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July live period: a time when the finishing touches are done for the upcoming season

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Tyus Jones and the Howard Pulley Panthers (Minn.) played BABC (Mass.) in front a nationally-televised game Wednesday night. Jones, the five-star point guard, helped Howard Pulley earn a hard-fought win over the Boston-based AAU club. Throughout the night, ESPNU cameras scanned the crowd, landing on several Division I coaches in attendance. One of the coaches the cameras focused in on was Michigan State’s Tom Izzo. With the July live period coming to a close, this will be one of the last opportunities Izzo has to be present for one of Jones’ games.

Izzo is in a recruiting battle for Jones with six other schools, and while he is hoping to get a commitment from the Minnesota native for 2014, Kevin Pauga is back in the East Lansing offices, preparing for the season ahead. The non-conference schedule, hotels, transportation, even basketball camps … all part of the summer duties of the Michigan State Director of Basketball Operations.

“All the nitty-gritty things we need to do to get a head of the game come fall is how I spend my July,” Pauga told NBC Sports in a phone interview earlier this week. “It’s a never-ending process.”

To read through NBCSports.com’s series on July’s live recruiting period, click here.

While coaches are on the road, Pauga is getting a lot of the administrative work done as the basketball camps have been completed for the summer.

“July is a time when I hit the reset button,” Pauga added. “Camps closed last week. I’m in full 2013-2014 mode.”

For four years now, Pauga has served as the director of ops for Sparty. Before returning to his alma mater, Pauga has worked in the program in other capacities, starting as a student manager in 2000 and working as a video coordinator from 2004-2008. From his experiences, director of basketball operations is about being prepared months in advance to make sure the season runs smoothly.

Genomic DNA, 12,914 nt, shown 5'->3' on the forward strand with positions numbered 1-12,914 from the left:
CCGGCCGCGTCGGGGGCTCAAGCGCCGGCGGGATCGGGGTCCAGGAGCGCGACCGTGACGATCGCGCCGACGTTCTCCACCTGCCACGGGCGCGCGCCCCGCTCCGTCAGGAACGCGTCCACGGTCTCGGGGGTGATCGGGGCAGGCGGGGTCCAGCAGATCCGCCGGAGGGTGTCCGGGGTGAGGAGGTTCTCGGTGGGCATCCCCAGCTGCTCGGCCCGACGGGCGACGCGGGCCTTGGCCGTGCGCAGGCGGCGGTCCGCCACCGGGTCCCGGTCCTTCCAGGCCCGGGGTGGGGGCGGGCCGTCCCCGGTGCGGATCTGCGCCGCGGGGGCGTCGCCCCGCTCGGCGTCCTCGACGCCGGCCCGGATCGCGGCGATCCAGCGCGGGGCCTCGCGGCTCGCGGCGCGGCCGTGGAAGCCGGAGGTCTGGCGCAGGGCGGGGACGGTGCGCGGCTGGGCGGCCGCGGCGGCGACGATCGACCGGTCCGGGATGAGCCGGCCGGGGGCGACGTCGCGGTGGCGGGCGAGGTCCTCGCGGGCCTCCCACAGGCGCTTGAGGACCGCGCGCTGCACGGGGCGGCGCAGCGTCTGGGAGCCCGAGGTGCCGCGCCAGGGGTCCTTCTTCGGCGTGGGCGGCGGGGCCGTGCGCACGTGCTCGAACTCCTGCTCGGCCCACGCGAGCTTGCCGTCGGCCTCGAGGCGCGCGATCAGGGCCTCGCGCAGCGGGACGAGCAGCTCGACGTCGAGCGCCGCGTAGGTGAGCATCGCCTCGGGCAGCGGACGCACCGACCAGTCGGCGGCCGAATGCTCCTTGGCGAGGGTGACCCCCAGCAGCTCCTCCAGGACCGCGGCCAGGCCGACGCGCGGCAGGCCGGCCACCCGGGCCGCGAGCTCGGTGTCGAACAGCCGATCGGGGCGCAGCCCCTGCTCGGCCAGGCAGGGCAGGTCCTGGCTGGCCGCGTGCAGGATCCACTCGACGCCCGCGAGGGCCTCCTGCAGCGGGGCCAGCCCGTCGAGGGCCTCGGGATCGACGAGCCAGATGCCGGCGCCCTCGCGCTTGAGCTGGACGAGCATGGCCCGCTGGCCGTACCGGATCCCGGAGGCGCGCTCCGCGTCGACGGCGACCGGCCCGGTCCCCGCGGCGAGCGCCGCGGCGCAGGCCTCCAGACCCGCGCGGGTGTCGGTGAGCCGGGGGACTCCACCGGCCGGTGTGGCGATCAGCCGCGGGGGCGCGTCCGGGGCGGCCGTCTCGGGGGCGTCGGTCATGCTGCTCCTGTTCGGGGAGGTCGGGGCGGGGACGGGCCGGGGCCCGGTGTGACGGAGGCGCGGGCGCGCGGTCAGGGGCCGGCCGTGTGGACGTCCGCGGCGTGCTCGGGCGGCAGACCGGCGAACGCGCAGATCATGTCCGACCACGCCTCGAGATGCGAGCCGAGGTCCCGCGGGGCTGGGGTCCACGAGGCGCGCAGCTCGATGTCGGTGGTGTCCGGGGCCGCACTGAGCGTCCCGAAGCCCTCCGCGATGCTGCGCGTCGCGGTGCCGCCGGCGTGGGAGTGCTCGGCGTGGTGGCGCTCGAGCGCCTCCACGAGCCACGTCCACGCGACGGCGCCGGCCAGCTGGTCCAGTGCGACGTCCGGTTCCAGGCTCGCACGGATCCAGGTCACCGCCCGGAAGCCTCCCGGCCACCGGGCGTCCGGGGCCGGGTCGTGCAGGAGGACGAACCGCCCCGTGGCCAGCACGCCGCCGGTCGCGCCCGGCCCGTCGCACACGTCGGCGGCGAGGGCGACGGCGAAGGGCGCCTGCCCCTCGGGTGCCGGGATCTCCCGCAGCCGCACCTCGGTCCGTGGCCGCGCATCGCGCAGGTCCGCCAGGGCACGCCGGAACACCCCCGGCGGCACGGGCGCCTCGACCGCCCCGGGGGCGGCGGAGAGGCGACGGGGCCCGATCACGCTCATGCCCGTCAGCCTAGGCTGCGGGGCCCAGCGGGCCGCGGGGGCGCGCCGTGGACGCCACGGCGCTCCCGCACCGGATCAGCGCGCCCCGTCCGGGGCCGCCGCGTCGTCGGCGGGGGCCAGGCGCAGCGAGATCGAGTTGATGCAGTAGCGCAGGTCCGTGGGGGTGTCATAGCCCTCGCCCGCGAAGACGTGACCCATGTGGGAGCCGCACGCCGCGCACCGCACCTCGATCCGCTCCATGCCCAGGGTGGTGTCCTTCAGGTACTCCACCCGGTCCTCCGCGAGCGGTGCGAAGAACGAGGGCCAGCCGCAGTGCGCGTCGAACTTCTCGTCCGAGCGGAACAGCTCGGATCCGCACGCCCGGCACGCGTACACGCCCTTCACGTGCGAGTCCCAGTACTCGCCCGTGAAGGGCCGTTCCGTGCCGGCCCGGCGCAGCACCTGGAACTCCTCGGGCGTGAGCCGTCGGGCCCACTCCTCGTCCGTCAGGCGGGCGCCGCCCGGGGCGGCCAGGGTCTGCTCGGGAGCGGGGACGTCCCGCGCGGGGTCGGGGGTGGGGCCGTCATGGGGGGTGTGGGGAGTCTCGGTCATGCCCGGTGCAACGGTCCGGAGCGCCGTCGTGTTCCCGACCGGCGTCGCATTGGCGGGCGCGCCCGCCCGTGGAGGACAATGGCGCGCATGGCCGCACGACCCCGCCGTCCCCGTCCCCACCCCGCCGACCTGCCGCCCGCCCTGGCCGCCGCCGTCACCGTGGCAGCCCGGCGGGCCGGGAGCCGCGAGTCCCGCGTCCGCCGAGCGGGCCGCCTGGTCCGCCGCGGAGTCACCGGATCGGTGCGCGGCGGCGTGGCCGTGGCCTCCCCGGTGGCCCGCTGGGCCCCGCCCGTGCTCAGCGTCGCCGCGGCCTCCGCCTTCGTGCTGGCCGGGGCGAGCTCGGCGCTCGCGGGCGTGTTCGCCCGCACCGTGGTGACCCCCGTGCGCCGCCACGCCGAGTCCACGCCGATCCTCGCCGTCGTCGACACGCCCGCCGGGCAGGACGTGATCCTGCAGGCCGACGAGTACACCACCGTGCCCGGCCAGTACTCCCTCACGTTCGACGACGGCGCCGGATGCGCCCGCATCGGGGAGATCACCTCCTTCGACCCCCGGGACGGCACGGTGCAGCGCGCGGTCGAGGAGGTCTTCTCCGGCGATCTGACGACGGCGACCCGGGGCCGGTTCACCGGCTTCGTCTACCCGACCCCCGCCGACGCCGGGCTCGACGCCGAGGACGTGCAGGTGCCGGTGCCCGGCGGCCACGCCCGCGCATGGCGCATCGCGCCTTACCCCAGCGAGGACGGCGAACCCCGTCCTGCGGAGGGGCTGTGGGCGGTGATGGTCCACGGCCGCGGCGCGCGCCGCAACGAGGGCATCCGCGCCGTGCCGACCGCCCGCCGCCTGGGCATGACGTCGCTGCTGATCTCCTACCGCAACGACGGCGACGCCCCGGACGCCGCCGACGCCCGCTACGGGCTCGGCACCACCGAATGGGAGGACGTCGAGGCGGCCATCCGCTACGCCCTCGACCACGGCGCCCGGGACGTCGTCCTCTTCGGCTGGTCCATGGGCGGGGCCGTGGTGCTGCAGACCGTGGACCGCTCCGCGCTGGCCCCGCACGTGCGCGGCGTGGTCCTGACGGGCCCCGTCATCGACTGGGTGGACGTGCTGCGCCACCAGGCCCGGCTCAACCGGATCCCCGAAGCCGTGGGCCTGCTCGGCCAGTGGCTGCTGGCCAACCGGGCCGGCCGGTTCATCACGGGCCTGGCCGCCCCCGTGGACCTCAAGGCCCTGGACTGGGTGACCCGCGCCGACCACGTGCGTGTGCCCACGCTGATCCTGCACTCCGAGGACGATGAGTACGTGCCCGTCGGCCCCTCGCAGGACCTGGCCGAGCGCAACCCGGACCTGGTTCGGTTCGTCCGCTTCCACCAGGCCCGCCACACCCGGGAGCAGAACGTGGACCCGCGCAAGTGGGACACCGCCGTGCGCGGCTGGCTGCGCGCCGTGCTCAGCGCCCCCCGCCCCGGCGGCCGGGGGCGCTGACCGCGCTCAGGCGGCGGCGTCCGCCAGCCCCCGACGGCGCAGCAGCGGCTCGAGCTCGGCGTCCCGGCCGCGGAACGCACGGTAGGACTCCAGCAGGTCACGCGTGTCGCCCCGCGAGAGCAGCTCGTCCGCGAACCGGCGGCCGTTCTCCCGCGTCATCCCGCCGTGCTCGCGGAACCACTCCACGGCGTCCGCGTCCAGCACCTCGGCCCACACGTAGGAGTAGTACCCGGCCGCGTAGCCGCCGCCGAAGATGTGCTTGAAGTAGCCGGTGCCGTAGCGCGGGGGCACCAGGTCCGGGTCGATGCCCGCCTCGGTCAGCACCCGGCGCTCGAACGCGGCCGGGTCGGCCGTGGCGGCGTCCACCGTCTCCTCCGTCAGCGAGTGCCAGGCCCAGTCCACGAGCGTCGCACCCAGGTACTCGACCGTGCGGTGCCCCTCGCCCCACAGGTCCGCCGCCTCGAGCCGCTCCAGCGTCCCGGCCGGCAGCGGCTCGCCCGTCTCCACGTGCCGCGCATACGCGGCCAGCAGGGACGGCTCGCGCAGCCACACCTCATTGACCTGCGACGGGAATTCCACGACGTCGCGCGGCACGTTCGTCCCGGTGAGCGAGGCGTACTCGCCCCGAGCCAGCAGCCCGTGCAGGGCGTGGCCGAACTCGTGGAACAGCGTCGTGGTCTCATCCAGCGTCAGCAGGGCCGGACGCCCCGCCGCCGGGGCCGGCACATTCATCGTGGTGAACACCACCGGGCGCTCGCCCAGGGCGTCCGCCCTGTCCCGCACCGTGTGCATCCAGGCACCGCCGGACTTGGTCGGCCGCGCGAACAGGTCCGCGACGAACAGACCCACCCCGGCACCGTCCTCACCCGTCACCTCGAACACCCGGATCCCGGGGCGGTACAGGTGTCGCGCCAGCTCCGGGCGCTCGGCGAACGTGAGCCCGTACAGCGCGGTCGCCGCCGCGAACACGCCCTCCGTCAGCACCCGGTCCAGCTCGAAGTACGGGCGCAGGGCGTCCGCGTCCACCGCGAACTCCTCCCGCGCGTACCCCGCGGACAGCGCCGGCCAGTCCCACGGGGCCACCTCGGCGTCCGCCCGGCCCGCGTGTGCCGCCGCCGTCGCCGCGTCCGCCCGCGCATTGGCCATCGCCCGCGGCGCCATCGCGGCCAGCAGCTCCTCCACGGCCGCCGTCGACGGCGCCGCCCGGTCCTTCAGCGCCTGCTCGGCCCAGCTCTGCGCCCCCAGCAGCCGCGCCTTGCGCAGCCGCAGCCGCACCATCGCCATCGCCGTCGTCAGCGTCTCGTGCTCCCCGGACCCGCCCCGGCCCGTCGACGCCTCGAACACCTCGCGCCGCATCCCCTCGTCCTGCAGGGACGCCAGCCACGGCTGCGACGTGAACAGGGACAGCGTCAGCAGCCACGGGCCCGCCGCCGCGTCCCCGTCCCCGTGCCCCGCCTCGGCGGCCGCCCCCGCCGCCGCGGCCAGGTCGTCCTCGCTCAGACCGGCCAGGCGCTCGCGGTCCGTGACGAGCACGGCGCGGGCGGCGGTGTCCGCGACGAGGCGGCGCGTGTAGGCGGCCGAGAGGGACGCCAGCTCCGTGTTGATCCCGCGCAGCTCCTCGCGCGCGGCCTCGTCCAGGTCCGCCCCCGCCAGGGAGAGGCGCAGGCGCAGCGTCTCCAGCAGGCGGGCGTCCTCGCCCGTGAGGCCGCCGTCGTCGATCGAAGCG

“Everything related to ops is being a step ahead,” Pauga said. “You can say that about many different things, but you can’t be planning a schedule as you go through a season. You can’t be calling for a bus company three days before, whereas when you’re scouting you are one or two opponents ahead. Here, I’m already dealing with stuff for the Big Ten tournament next year.”

It’s not only travel and practice schedules, Pauga also has to work within his own athletic department. Pauga refers to himself as a liaison, working with the other teams that use the Breslin Center, which also hosts a number of other events.

Pauga is a veteran of basketball operations, but for Jesse Bopp, it’s an adjustment now two months on the job. He’s getting used to his new role at VCU, re-joining Shaka Smart’s staff after a three-year stint as the head coach of Vermont Academy. Last week he was in charge of the nearly 400 campers at the Shaka Smart Basketball Camp, while also conducting his usual basketball ops duties.

“That’s the nature of the beast,” Bopp told NBC Sports last Thursday. “This is what it’s all about, and I wouldn’t have it any other way.”

Communication has been the biggest tool for the first-year director of operations with the VCU coaches on the road. Before the live period began, Smart spent much of late June and early July with USA Basketball’s Under-19 team as an assistant coach to Billy Donovan.

“I don’t think it’s different (in the office), besides the fact that you’re not seeing those guys face-to-face,” Bopp said. “One of the greatest things of our program is our communication level. Our communication with each other is extremely high.”